The new program is starting in 15 markets, including Atlanta, Chicago, Seattle and San Francisco. We’ll have to wait to see how quickly it moves to South Carolina.

ProPublica publishes interesting heirs’ property story

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Check out the July 15, 2019 story by Lizzie Presser

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Image courtesy of ProPublica.org

Several of our staff members stay well informed about current events, and Cris Hudson, our IT professional, is no exception. Cris pointed me to this story published by ProPublica on July 15 entitled “Their Family Bought Land One Generation After Slavery”. The subtitle is “The Reels Brothers Spent Eight Years in Jail for Refusing to Leave it.” Cris told me I should blog about this story, so here goes.

ProPublica calls itself a “nonprofit newsroom that investigates abuses of power”. The story is about brothers, Melvin Davis and Licurtis Reels, who lived in Carteret County, on the central coast of North Carolina, on land they considered to be owned by dozens of their family members. The property consists of 65 marshy acres. Melvin Reels ran a club on the property and lived in an apartment above the club. He also had established a career shrimping in the river that bordered the land. Licurtis had spent years building a house near the river’s edge, just steps from his mother’s house.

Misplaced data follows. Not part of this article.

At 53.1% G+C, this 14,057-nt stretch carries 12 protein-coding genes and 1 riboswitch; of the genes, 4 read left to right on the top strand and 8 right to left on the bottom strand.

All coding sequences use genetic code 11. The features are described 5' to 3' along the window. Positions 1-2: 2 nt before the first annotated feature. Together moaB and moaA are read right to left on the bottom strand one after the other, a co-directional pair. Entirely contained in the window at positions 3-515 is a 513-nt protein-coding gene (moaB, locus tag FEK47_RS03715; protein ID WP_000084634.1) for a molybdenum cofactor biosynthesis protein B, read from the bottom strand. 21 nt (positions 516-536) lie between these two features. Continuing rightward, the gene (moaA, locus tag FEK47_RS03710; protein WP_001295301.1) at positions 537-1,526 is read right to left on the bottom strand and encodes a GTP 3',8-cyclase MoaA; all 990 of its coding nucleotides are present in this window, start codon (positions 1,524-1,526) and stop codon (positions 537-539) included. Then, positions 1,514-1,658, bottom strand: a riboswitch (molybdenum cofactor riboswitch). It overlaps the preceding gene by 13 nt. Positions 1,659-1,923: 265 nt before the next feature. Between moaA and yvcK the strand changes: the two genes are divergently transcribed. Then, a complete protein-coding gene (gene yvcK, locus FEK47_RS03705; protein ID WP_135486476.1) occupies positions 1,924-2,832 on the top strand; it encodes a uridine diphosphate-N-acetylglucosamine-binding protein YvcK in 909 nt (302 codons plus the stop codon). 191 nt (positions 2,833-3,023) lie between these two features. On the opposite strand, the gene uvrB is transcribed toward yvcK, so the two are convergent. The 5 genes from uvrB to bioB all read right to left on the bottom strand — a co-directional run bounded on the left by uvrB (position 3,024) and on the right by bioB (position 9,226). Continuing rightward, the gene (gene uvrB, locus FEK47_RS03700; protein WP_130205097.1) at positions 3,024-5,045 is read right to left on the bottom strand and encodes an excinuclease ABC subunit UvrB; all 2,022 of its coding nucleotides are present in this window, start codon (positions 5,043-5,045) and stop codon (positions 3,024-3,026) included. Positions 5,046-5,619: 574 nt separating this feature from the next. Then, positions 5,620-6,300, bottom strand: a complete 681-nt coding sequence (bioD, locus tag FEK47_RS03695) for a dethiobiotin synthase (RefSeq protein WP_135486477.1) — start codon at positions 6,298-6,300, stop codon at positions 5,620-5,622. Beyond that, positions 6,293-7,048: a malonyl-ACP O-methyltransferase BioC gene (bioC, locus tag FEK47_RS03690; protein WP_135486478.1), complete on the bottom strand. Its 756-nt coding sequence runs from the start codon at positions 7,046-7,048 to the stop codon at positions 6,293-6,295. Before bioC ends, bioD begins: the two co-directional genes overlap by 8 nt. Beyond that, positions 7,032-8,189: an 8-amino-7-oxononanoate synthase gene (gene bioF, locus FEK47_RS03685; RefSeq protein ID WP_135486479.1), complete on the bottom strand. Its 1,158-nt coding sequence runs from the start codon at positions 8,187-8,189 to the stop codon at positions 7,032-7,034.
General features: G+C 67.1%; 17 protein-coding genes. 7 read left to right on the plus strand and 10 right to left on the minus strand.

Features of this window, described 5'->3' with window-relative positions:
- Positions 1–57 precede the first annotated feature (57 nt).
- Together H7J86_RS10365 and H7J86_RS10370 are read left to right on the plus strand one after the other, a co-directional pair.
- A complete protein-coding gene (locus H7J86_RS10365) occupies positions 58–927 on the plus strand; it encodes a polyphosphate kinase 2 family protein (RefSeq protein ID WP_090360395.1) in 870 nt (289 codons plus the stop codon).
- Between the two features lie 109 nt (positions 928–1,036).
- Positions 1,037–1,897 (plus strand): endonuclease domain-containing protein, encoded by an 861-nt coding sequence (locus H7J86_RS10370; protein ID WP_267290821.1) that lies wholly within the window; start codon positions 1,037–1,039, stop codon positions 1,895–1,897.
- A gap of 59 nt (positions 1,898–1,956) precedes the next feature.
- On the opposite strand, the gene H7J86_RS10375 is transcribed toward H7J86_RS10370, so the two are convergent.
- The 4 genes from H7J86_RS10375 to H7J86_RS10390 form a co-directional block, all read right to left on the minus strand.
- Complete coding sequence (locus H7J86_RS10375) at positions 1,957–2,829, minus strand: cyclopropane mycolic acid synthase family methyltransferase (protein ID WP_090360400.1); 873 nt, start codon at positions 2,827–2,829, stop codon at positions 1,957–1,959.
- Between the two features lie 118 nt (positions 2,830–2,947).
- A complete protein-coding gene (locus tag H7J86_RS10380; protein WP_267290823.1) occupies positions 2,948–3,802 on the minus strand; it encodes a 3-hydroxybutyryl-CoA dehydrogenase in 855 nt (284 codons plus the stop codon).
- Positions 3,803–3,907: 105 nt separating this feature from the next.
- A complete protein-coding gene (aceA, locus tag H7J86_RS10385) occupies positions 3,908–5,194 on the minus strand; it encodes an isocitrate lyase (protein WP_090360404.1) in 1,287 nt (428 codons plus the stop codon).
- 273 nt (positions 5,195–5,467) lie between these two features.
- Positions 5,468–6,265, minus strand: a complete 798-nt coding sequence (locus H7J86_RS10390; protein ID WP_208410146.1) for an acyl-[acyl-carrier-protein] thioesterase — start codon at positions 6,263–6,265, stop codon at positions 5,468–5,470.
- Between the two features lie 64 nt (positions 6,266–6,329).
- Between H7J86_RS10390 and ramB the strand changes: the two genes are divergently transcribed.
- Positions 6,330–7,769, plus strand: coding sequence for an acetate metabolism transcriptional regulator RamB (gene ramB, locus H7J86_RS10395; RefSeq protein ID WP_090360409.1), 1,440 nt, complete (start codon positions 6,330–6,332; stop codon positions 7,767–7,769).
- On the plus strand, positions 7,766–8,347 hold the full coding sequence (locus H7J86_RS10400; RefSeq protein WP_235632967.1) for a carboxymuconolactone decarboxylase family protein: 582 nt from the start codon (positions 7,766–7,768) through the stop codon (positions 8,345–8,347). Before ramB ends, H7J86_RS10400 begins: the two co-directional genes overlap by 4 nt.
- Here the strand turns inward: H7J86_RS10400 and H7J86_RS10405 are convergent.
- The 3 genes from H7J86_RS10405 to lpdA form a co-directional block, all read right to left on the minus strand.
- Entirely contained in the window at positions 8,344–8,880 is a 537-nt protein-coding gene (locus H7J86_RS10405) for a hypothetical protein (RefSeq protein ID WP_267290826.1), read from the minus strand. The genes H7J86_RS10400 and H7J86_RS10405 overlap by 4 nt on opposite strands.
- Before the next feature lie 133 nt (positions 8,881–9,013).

Mr. Davis’ and Mr. Reels’ great grandfather, Mitchell Reels, bought the land just one generation removed from slavery. The land was said to contain the only beach in the county that welcomed black families. Mitchell didn’t trust the courts and didn’t leave a will, so, when he died in 1970, the property became heirs’ property.